Breath Tests in DWI Cases - To Blow or Not to Blow
One of the most frequently asked questions of criminal defense lawyers is whether or not a person is better off agreeing to take a breath test or refusing to take a breath test when pulled over by the police on suspicion of driving while intoxicated in New York.
The question is actually a tricky one because “better off” can depend on your point of view and on what you are trying to accomplish. The answer to the question is also heavily dependent on the state and local laws that apply. Every state has varying rules that apply to refusals to take breath tests, and so the equation changes in every state.
In truth, there is not one answer to this question that covers every case.
In fact, the question of “to blow or not to blow” is ultimately going to involve an assessment by the person of his taste for some level of risk. Whether it is risk of criminal conviction or risk of losing the privilege to drive for a period of time. Since different people have different tastes for risk, there is no one final answer that applies to everyone.
That being said, I do believe that most people, in most situations will probably consider themselves ultimately better off by agreeing to take the breath test when asked. Here are some of the considerations that have gone into this conclusion.
How important is your driver’s license to you?
If the answer is that you care about your license and there isn't some other overriding consideration like a seriously injured person, then my fallback position would be take the test.
If you have no care about your driver’s license at all then my fallback position might be NOT to take the test.
Refusing to take a breath test is highly likely to have one important consequence in New York that is completely independent of your driving while intoxicated criminal case: you will lose your license for a year, period.
This is highly likely to happen regardless of whether or not you win your trial or the government dismisses your criminal case. At your arraignment on the case, you will usually be provided a document that will alert you that because the police have claimed that you refused to take the test, your license is suspended. You will be given a date for a hearing at the Department of Motor Vehicles. At this hearing it will essentially have to be shown that the police officer had the right to ask you to take the test and that you refused. If this is shown (to a civil burden of proof to the satisfaction of an administrative hearing officer,) your license is gone for one year. You will NOT be permitted to have a conditional license. You will be unable to drive legally for one year.
Now it is true that police officers have been known from time to time not to appear at these "refusal hearings". If the police officer doesn't appear a couple of times in a row, your license may be restored. And this is where your taste for risk comes in. How much are you willing to bet that the police officer won't appear? Are you willing to bet your ability to drive legally for one year?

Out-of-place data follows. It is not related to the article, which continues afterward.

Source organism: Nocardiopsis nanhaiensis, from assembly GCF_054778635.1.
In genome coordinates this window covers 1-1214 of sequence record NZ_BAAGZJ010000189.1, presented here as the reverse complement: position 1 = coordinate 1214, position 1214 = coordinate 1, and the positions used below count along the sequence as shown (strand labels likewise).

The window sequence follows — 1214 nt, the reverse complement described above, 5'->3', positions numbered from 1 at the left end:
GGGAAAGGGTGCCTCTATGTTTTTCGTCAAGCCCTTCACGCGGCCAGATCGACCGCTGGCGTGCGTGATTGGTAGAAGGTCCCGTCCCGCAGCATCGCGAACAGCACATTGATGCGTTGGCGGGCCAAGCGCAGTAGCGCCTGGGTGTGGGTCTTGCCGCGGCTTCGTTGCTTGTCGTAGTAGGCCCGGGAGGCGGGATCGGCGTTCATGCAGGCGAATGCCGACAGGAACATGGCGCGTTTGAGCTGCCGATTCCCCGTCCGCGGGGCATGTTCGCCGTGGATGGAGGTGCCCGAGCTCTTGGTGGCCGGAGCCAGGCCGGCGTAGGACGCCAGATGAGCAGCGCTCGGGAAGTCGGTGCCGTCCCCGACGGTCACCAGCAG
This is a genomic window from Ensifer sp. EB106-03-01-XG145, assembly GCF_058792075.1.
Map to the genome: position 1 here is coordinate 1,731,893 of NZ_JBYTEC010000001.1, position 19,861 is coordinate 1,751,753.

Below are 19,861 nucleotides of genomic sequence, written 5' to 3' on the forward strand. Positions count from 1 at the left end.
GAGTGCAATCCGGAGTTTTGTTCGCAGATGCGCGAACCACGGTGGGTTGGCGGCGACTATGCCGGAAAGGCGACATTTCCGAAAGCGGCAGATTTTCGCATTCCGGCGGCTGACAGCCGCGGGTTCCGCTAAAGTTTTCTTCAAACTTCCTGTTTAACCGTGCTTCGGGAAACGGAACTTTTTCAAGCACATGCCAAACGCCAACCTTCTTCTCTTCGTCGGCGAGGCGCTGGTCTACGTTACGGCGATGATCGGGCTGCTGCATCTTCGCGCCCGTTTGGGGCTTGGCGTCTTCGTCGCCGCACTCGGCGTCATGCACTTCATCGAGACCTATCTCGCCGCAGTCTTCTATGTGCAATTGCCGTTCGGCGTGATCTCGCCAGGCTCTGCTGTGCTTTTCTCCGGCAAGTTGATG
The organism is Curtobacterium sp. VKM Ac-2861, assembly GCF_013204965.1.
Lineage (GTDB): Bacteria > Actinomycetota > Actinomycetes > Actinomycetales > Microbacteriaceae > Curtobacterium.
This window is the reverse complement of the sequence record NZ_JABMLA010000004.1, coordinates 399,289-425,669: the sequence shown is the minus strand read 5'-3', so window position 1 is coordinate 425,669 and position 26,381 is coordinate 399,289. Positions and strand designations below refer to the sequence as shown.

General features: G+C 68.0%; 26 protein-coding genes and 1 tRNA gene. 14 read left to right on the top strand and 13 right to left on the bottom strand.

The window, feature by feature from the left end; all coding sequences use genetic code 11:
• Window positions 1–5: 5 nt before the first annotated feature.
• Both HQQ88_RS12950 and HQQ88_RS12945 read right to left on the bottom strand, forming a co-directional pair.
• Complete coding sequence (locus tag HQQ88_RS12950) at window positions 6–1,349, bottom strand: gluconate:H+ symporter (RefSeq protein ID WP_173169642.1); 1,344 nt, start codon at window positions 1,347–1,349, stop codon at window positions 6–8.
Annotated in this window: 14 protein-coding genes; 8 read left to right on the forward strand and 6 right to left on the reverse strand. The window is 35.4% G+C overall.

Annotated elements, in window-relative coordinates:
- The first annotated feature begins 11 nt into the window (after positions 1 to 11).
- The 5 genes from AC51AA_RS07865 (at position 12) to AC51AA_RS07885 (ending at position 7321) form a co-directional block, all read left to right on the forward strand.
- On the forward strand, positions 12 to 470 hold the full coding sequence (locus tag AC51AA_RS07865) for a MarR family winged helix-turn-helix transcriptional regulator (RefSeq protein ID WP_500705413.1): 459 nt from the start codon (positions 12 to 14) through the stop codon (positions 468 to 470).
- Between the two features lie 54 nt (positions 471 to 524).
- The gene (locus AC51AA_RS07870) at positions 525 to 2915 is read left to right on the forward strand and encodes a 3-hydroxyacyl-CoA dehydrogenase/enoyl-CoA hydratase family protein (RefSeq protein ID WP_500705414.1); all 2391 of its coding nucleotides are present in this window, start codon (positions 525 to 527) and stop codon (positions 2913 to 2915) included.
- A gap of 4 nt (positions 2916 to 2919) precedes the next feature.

It is also true that if the police officer is unable to establish probable cause to stop you or that you didn't actually refuse, these hearings can be won. But again, what is your taste for risk here? Are you willing to bet your ability to drive legally for one year? You are not likely to be in a position when confronted with the decision to make a proper assessment of your likelihood of success at a refusal hearing.
On the other hand, even if you plead guilty to DWI (or go to trial and lose) and your license is suspended as a result, you will probably be eligible (in many cases) for a CONDITIONAL license that will at least make it legal for you to drive back and forth to work and to the grocery store even during your suspension.
From a purely criminal defense perspective of course, agreeing to take the test could certainly give the Government some potentially damaging evidence against you. Therefore, in a perfect world, where there is no other consideration, it is relatively simple to say that you should refuse because it will keep the Government from gathering potentially very damaging evidence against you. Therefore, if you don’t care about losing your license for one year, and you remove this as a consideration, a good argument could be made to refuse the test. Few people, however, can say that their license means nothing to them. But for those who are in this position, the practical consequences may not be so terrible for refusing.
There is however, one potentially serious impact on the criminal case itself of a refusal. In New York, your refusal to take the test when asked could be used against you at your trial as evidence of your guilt. When there are no other considerations (like being able to drive legally) this issue boils down to an assessment of what would be the lesser of two evils. Would you rather deal with the results of a breath test in court or would you rather deal with trying to explain why you refused to take a breath test?